“These computers are powerful computers with powerful graphics cards, they can do a lot of things, they can do video and video editing and graphic design creation,” Sucik said. While other locations have gone with the game arcade, he sees the Baxter store creating something beyond that like a painter’s studio. Sucik wants to create a virtual reality studio where people create a family link — perhaps its recording a message from grandma in front of the green screen and creating a hologram of her.
“Why not here?” he said.
For Sucik, the underlying theme is to provide this type of technology and make it affordable. It’s a different technological frontier, he said, noting the possibilities. “Why not have central Minnesota start to embrace this digital frontier. Why not create a workshop where people are learning VR and how to test things.”
On a whim
How the business came together — for equipment and a location — was a mixture of timing and unexpected connections.
So they decided to venture into the idea of an arcade business in Brainerd, initially looking at locating in the downtown area with three commercial virtual reality units. They worked with the Small Business Development Center, SCORE and Brainerd Lakes Area Economic Development Corp. When Sucik looked to see if there were other VR businesses in the region, he found an arcade in Bemidji. The owner was getting married, moving to Duluth and noted he had a buyer for the business.
“It’s one of those moments that it’s just on a whim that changes everything,” Sucik said of emailing the owner and asking if he could pick his brain on the business sometime over lunch in Duluth. The owner later emailed back saying his earlier buyer fell through. It meant eight commercial stations and computers were available at an attractive price.
With an unexpected windfall of equipment in hand, the next thing to nail down was a location. As they looked for space, they needed something that would allow the VR stations to be in a parallel line next to each to avoid confusing the sensors. It turned out the perfect space wasn’t something they even knew existed.
After the video store in the strip mall by Cub Foods in Baxter closed and Boomer Pizza moved in, a wall was installed dividing the space. The Steigers looked at a different store front options in the strip mall without realizing the partitioned space — that fit their needs to a T — was just feet away. By chance, Sucik stopped to see Chris Moran, an old school friend who owns and operates Boomer Pizza, to say they’d be neighbors. Moran thought they meant the unused space next door, vacant since the video store’s life ended, and offered to move chairs stored there. The unexpected location of the remnant of the video store matched just what they wanted.
“Another whim, because this is perfect,” Sucik said of the location. “In terms of being able to get all these sensors lined up, it’s pretty much ideal.”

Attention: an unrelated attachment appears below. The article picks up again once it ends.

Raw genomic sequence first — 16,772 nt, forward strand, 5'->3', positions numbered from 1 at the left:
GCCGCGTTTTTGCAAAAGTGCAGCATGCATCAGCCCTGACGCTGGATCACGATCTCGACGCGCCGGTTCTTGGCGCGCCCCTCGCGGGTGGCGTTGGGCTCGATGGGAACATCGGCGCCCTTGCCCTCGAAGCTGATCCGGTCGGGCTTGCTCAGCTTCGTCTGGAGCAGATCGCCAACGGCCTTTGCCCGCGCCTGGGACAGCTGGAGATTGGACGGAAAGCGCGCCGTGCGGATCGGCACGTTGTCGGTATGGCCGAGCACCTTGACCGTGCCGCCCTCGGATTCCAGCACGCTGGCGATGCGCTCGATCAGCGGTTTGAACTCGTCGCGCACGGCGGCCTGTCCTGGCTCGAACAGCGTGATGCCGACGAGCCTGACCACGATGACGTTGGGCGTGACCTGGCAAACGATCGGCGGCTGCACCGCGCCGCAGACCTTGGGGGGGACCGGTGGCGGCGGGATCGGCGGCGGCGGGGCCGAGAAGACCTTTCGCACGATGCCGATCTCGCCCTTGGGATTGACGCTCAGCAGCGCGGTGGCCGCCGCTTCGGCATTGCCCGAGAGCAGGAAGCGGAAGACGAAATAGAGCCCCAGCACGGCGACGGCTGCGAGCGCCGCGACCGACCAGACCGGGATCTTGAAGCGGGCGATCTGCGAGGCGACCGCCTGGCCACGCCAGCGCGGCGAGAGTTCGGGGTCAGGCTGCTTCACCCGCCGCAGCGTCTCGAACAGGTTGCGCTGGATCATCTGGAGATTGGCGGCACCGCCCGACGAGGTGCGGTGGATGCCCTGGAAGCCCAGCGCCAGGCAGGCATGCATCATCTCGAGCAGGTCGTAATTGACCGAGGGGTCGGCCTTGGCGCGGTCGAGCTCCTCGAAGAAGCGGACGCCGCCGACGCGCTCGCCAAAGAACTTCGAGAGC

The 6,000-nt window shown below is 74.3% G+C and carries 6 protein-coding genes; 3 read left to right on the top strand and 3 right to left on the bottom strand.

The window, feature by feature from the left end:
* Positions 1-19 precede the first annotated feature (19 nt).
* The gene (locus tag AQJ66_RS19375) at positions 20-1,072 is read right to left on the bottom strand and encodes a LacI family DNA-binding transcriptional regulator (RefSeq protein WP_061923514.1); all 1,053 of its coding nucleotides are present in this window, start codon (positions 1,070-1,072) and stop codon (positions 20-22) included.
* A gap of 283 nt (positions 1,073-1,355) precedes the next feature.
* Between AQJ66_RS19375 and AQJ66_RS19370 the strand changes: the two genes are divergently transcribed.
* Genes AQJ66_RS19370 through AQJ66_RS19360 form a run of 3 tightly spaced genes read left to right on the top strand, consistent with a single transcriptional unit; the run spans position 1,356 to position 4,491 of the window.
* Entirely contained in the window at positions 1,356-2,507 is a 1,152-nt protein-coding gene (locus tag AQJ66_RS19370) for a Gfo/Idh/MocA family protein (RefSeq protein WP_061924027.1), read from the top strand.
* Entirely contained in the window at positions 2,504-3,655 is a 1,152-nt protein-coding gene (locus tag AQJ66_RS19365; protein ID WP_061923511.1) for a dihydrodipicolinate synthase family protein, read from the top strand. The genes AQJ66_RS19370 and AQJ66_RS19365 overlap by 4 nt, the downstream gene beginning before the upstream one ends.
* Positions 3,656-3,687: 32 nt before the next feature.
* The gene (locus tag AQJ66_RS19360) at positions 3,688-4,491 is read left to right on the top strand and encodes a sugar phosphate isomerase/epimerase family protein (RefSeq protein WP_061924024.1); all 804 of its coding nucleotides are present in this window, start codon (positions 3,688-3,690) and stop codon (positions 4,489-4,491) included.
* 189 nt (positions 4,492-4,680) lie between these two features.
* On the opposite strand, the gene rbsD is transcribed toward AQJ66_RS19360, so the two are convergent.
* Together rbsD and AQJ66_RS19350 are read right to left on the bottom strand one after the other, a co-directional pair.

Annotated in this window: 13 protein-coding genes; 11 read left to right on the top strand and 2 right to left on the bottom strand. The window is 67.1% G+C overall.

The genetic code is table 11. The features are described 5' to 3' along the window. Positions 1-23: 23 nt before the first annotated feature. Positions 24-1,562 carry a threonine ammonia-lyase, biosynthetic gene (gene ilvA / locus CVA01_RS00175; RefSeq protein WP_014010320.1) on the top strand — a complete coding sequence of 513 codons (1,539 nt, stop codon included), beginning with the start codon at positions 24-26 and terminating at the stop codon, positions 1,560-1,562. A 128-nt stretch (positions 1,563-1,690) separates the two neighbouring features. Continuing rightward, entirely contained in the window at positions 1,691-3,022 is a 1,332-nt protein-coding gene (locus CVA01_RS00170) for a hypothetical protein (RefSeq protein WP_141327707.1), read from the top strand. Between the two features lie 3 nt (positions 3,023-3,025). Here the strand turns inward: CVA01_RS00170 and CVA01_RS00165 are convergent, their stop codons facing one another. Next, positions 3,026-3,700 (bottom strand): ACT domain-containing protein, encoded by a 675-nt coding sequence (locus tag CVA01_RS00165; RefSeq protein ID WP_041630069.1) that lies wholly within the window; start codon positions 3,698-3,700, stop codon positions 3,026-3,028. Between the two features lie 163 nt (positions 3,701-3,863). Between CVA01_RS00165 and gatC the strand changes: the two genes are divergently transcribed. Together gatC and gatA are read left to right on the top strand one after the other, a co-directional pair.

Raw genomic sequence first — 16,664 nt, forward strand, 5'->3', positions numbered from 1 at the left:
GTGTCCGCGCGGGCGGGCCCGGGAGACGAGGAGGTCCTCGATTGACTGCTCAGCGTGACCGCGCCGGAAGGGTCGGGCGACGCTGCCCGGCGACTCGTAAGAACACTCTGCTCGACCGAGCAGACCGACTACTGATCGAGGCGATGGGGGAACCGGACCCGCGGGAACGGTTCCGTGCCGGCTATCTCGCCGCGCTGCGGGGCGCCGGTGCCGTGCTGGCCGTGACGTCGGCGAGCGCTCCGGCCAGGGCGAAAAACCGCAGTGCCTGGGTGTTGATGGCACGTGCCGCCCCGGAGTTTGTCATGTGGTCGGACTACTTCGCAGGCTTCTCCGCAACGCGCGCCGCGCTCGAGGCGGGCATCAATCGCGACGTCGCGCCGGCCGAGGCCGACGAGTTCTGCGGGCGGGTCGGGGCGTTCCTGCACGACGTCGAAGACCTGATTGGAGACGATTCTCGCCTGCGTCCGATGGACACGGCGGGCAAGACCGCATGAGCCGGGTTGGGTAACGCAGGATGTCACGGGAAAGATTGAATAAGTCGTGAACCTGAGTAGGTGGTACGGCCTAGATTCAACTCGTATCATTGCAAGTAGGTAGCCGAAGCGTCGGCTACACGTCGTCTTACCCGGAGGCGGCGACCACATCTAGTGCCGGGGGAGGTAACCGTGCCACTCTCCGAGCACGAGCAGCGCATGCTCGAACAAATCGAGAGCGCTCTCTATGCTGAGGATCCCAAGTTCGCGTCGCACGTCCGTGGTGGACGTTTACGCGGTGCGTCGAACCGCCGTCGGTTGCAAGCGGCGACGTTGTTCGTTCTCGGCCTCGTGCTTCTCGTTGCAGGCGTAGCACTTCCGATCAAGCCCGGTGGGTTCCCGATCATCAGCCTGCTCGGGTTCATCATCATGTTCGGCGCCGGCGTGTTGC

It took a couple of months of renovation and by the spring of 2019 they were working with customers on location. While others in the new industry were creating arcades, Sucik said they are calling their option a parlor.
“Because we’re not looking at this just to be a place for games, primarily games, but also like people who want to come in and paint, people who want to come in and sculpt. You can even create these sculptures … and export it to a 3-D printer. So you can like make a mask, or a model or some sort of figurine.”
Adding some of those sculptures to the displays in the parlor is also envisioned along with having an art night. The art created in virtual reality can be saved.
“We’re kind of looking at how can we tap into that creativity, how can we make this also a workshop,” Sucik said.
They also have a green screen so people can be filmed with a scene of the game behind them. Battling orcs with a sword? There can be a photo of that. Sucik said for those making YouTube videos the green screen could also be something they may use.
“We hope to partner with area resorts for something for the guests to do on a rainy day,” Patty Steiger said. Tom Steiger said it’s been challenging but interesting to get involved with this.
Other options include partnerships with schools, even virtual dissections of frogs with a virtual instructor in a lab coat.
All the possibilities available with this technology shouldn’t be limited to a metro experience or a specific region, as Sucik noted one of the most popular laser games in action in VR was developed by two guys in the Czech Republic.
“Why can’t we do that here,” he said. “Why not here? Why not now?”
Sucik said he tells people they need to start looking at the lakes area as the heart of the continent and bring a new branding. What’s the sale’s pitch? “It’s the future.”
UPDATE: This story was updated to correct the name of Nick Sucik. The Dispatch regrets the error.